Thousands of families living in fuel poverty in Hackney and Islington will be forced to make tough decisions on whether to heat their home or eat this winter.

Hackney MP Meg Hillier has been out on local doorsteps during her roving surgeries, seeing first-hand the struggles families are facing.

She said: “Already before the pandemic, one in two Hackney children were living in poverty after housing costs are taken into account. The pandemic hit these struggling families hard.

“Now with inflation increasing, energy prices rising, alongside a £20 per week Universal Credit cut and a hike in National Insurance – Hackney families are facing a quadruple whammy and are being squeezed until the pips squeak.

“The government doesn't seem to understand the impact on household budgets which will leave many people unable to make ends meet.”

Official figures show that in 2019, 16.4 per cent of Hackney households were living in fuel poverty.

In Islington, there were 14,703 or 14.8pc during the same period.

A household is considered fuel poor if they live in a property with low energy efficiency and would be pushed below the poverty line by housing costs and energy bills.

The Islington neighbourhood with the highest number of households living in fuel poverty was Highbury West with 151 out of 713.

Bunhill had the lowest number of any Islington neighbourhood.

In Hackney, Cazenove was found to have the most fuel poor households with 179 out of 661.

The neighbourhood with the least was Brownswood with just 35.

Meanwhile, the government’s focus has been on helping people into new or better jobs with Chancellor Rishi Sunak committing more than £500 million to the task.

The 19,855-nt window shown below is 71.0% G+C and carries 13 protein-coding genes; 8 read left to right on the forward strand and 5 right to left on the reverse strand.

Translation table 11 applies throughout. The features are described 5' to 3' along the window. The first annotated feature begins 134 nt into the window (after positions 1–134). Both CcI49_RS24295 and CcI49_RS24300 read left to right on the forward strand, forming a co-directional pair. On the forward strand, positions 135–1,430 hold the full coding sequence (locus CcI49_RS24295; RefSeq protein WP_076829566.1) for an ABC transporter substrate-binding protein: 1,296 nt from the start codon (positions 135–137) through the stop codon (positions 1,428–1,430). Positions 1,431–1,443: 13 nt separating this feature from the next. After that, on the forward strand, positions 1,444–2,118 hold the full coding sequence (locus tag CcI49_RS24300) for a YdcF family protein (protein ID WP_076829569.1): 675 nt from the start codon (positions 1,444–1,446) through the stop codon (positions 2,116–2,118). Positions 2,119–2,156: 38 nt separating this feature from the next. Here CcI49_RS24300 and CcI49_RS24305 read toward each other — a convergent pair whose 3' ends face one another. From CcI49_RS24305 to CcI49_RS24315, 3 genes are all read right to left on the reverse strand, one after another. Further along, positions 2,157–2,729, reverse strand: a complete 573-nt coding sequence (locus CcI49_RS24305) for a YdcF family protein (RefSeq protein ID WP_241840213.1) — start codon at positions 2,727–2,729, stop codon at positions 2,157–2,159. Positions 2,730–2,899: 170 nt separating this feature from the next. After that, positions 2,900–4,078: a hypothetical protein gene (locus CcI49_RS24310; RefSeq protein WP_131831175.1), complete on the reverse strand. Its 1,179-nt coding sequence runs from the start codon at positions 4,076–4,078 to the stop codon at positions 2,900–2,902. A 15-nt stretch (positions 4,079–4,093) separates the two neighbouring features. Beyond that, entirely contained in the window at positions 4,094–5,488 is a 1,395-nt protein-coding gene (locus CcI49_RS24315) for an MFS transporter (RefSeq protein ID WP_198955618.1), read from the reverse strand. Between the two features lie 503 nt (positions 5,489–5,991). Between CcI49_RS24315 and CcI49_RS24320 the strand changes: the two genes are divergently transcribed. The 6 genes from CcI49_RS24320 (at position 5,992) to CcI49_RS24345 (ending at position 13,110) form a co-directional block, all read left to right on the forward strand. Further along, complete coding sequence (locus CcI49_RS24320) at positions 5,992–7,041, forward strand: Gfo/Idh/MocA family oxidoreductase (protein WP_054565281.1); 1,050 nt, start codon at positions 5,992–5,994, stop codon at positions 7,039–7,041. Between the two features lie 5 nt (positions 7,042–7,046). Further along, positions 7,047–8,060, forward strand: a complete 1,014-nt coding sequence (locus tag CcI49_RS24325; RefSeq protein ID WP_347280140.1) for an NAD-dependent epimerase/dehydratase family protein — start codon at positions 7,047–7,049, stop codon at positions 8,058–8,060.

He said raising national insurance contributions by 1.25pc was a difficult decision which was made to ensure the NHS got the funds it required to recover from coronavirus.

In response to criticism of the government’s £20 Universal Credit cut, a spokesperson said the temporary measure was designed to help claimants through the "toughest stages of the pandemic".

They added: “Universal Credit will continue to provide vital support for those both in and out of work and it’s right that the government should focus on our Plan for Jobs, supporting people back into work and supporting those already employed to progress and earn more.”

For support and advice, there are several organisations in Hackney and Islington to contact.

Hackney SHINE energy advice was set up to help residents keep warm and well throughout the winter. For more information visit

Contact Citizen's Advice to get support from highly trained volunteers. Find out more at

The Seasonal Health Intervention Network (SHINE) is a fuel poverty referral network and free energy advice service for Londoners run by the Energy Advice Team at Islington Council. Find out more at

To get referred to Hackney foodbank visit

To get support from Islington foodbank visit

Those facing challenging situations can contact Shoreditch Trust by emailing or calling 0203 55 99 234. Learn more at

Islington’s Resident Support Scheme provides support to residents facing severe financial hardship and in need of one off or temporary help with urgent living costs. Find out more at

Struggling families can also get support from E5 Baby Bank by visiting

Fuel vouchers are now available to help residents in need pay for their bills over winter, as part of a joint initiative between Hackney Council and East End Citizens’ Advice Bureau. Find out more by clicking here.